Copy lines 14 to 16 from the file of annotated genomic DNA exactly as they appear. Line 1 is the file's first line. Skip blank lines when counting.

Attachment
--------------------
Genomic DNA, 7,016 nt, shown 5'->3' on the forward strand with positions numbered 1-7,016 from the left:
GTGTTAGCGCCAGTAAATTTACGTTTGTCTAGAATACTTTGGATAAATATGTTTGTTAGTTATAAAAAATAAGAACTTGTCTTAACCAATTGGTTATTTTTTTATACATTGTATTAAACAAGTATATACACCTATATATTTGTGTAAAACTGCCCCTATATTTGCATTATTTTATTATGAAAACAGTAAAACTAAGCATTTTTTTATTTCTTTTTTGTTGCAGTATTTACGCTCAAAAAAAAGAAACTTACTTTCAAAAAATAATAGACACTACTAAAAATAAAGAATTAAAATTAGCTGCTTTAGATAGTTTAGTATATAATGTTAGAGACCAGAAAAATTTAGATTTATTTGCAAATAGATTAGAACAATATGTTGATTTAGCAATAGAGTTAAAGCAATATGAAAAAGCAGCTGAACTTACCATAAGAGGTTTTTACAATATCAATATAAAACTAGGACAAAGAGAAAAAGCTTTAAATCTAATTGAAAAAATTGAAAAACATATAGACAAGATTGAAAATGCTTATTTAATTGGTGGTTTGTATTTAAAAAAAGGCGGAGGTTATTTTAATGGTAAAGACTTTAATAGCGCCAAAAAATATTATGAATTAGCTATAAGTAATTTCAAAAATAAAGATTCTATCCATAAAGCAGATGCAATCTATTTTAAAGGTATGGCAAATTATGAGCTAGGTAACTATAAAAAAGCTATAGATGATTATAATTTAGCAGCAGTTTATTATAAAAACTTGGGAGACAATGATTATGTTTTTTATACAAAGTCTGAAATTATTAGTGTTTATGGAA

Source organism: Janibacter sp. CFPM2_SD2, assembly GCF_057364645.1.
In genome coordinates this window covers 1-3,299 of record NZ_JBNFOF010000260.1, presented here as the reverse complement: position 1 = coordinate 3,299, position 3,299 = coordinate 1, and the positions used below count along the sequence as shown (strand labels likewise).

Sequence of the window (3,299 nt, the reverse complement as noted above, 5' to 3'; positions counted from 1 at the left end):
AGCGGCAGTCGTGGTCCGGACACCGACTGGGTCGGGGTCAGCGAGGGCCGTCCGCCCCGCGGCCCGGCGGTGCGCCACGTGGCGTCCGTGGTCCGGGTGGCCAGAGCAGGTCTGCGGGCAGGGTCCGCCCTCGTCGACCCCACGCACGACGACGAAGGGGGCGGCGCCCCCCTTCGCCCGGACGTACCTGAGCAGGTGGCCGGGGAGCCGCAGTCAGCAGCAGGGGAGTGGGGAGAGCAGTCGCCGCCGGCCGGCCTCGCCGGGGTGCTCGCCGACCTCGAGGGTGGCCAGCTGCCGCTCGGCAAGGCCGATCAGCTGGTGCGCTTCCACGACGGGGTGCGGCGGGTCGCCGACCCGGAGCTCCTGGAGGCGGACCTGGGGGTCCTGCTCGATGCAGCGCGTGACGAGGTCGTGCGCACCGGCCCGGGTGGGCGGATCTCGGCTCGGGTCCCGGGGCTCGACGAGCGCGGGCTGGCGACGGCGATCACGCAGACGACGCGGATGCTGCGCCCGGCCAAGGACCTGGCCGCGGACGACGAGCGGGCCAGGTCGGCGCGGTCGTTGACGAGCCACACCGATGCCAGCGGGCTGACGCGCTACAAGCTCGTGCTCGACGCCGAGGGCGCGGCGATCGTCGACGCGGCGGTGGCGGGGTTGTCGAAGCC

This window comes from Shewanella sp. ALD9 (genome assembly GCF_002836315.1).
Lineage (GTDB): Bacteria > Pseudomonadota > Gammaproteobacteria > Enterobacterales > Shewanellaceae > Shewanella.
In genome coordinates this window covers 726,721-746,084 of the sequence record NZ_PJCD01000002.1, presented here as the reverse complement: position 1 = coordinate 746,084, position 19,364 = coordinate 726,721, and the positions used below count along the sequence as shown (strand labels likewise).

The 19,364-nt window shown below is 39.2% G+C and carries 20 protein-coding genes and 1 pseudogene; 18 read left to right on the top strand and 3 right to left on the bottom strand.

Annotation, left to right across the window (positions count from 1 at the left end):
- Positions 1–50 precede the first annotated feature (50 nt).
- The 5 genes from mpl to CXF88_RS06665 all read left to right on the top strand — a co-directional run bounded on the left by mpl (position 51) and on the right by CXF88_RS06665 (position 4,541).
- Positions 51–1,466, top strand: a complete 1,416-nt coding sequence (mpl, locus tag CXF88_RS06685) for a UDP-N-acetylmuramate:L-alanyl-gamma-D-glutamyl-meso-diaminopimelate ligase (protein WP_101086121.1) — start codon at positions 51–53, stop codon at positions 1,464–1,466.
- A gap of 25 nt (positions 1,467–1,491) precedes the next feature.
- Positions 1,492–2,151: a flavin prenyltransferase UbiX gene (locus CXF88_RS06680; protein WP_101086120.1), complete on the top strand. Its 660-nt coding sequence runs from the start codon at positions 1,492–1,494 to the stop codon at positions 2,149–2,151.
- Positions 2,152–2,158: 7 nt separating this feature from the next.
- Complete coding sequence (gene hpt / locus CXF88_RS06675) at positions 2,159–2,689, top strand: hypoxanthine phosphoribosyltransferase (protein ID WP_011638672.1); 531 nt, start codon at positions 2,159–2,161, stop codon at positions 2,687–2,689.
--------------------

- Positions 51–1,466, top strand: a complete 1,416-nt coding sequence (mpl, locus tag CXF88_RS06685) for a UDP-N-acetylmuramate:L-alanyl-gamma-D-glutamyl-meso-diaminopimelate ligase (protein WP_101086121.1) — start codon at positions 51–53, stop codon at positions 1,464–1,466.
- A gap of 25 nt (positions 1,467–1,491) precedes the next feature.
- Positions 1,492–2,151: a flavin prenyltransferase UbiX gene (locus CXF88_RS06680; protein WP_101086120.1), complete on the top strand. Its 660-nt coding sequence runs from the start codon at positions 1,492–1,494 to the stop codon at positions 2,149–2,151.